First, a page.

Matt Hancock: Abiding by Test and Trace rules 'a civic duty'
Video report by ITV News Science Editor Tom Clarke
Health Secretary Matt Hancock says people had a “civic duty” to work with the NHS Test and Trace system, describing it as the “radar” for tracking coronavirus.
At the Downing Street press conference he said the system would continue to improve and he was “confident it will be world class”.
Mr Hancock said: “Testing for the virus and tracing how it spreads is critical for containing it locally, so that we can ease the national lockdown.
“It’s by isolating the virus that we can control it and we can stop it spreading through our communities.
“In this plan to lift lockdown, Test and Trace is our radar, if you like, it helps us identify where the virus is and trace how it is spreading through the community.”
Mr Hancock did not rule out the prospect of making it mandatory to abide the the Test and Trace rules.
The first set of results for the new system, which has been described as critical in the fight against coronavirus, were released on Thursday, showing that only one third of people who test positive were contactable.
Some 8,117 people who tested positive for Covid-19 in England had their case transferred to the Test and Trace contact tracing system, of whom 5,407 (67%) were reached, while 2,710 (33%) were not reached.
Baroness Dido Harding, who is heading up the NHS Test and Trace programme, said the scheme had “got off to a good start”.
She said: “Given that it is still early days this is really encouraging, it means that the vast majority of people are responding positively and willingly, sharing information and self-isolating when needed.
“Our first week of data shows this partnership (between the public and the NHS) has got off to a good start but together we know there are further improvements we can make to the system.”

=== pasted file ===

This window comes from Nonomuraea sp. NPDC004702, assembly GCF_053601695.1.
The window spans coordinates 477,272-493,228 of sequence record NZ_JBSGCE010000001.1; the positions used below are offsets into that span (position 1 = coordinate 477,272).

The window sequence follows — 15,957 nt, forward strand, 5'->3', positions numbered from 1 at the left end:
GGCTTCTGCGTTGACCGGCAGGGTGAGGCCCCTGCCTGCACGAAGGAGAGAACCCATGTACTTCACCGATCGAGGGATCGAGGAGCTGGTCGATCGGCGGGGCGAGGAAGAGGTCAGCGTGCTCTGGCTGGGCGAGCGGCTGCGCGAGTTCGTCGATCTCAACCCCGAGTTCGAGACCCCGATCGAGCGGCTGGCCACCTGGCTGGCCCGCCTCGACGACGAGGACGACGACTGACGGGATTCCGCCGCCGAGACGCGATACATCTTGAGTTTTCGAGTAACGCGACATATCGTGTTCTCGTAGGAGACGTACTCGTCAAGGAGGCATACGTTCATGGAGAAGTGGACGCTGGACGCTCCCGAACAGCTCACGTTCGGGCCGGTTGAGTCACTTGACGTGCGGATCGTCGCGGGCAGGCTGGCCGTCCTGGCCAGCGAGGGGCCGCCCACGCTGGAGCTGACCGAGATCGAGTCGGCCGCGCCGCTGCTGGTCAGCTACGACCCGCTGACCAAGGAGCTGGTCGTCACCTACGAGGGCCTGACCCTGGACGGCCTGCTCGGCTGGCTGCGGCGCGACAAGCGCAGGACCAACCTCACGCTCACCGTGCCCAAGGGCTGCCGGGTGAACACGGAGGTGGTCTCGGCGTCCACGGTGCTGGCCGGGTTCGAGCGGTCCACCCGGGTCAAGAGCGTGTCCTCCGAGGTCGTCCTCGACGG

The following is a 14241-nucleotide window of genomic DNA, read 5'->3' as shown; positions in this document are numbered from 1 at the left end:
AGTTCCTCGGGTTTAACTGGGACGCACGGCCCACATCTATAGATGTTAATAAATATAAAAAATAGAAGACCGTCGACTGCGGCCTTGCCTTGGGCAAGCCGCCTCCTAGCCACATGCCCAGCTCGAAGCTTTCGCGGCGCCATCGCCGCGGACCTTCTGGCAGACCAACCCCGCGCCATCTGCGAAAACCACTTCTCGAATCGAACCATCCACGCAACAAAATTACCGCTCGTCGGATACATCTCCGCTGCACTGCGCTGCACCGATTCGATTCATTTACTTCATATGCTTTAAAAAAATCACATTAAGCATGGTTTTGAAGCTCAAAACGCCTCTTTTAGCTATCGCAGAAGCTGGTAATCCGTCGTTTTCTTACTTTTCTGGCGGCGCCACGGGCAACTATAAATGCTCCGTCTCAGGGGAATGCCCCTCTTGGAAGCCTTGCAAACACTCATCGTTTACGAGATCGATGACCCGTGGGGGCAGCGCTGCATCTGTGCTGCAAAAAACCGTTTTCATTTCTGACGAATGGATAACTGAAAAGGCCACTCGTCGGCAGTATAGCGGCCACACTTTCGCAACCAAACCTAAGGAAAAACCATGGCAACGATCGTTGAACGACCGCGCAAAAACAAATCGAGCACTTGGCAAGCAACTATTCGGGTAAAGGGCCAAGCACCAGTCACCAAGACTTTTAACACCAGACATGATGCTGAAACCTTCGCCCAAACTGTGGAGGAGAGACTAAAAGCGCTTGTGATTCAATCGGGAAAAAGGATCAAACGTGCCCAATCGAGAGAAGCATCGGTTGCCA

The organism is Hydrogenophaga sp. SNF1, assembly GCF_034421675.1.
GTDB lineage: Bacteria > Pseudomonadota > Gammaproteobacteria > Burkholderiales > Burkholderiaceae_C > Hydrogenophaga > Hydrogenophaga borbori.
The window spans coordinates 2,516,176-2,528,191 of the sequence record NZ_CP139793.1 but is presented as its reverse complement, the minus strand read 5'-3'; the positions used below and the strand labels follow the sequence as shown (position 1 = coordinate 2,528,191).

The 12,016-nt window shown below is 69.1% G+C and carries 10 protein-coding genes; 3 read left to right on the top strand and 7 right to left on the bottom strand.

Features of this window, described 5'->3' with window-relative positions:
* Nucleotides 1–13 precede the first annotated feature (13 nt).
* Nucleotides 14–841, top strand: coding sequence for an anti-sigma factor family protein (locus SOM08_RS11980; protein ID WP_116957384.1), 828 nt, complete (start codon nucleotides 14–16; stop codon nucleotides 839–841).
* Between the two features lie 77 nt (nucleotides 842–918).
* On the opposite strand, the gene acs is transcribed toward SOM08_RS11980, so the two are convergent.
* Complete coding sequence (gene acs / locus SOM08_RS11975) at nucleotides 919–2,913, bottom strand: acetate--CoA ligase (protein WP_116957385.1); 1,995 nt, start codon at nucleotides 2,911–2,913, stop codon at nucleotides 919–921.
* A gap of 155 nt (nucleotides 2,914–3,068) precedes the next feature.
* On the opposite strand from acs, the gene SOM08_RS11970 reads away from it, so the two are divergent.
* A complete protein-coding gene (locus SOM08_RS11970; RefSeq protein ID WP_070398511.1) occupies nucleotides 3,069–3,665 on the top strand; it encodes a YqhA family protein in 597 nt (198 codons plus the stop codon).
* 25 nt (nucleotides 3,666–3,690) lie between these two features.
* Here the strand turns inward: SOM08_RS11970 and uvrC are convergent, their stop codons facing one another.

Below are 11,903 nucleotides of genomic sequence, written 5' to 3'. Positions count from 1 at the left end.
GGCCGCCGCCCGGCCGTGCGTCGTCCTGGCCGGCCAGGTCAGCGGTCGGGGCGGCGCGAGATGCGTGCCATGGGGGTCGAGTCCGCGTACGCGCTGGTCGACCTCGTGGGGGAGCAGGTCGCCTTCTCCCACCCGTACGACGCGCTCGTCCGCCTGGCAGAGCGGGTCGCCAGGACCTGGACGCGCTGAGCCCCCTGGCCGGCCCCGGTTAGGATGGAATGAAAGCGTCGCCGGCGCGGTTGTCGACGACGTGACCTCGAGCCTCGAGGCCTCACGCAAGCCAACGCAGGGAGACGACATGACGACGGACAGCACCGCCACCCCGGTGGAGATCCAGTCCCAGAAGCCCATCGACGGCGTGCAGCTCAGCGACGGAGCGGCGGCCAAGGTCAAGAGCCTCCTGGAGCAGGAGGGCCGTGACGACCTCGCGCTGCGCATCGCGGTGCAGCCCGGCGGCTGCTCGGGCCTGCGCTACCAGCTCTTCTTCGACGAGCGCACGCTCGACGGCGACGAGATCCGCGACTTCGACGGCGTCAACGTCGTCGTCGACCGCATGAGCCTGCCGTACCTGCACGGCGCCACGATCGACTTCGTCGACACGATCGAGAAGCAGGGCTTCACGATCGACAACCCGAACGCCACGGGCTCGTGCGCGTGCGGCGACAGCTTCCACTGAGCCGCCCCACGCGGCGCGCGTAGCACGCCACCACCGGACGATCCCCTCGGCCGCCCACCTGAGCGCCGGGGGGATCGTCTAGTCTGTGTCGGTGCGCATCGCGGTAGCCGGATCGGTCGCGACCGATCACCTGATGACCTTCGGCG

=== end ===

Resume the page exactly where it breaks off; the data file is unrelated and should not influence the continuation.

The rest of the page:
ITV News Science Editor Tom Clarke analyses the latest statistics and what is next for Test and Trace
Mr Hancock said the delayed contact tracing app will be brought in “when it’s right to do so”.
“As we launched NHS Test and Trace we were clear we want to embed this system and get confidence that people are following the advice that’s given by human beings before introducing the technological element.”
Originally, it was said the app could be ready for mid-May, so it is a large climb down from the government, as it not yet fit to be released a month later.
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Mr Hancock reiterated the Government's message that people should not gather in groups of more than six, a statement aimed at those planning to partake in Black Lives Matter protests in the coming days.
“I understand that people want to show their passion for a cause that they care deeply about.
“But this is a virus that thrives on social contact, regardless of what your cause may be.”
Mr Hancock also denied it was dangerous to be easing the lockdown.
“No, it’s not, and the first thing I would say is I have confidence and renewed confidence with these statistics that we will get a world-class system.
“The better test and trace is the more lockdown measures we can relieve safely but I’m confident that the measures we’ve announced to be able to relieve on Saturday for the social measures and on Monday for the retail measures, they’re safe, they’re part of the plan.
“We’re coming out of lockdown carefully and safely.”
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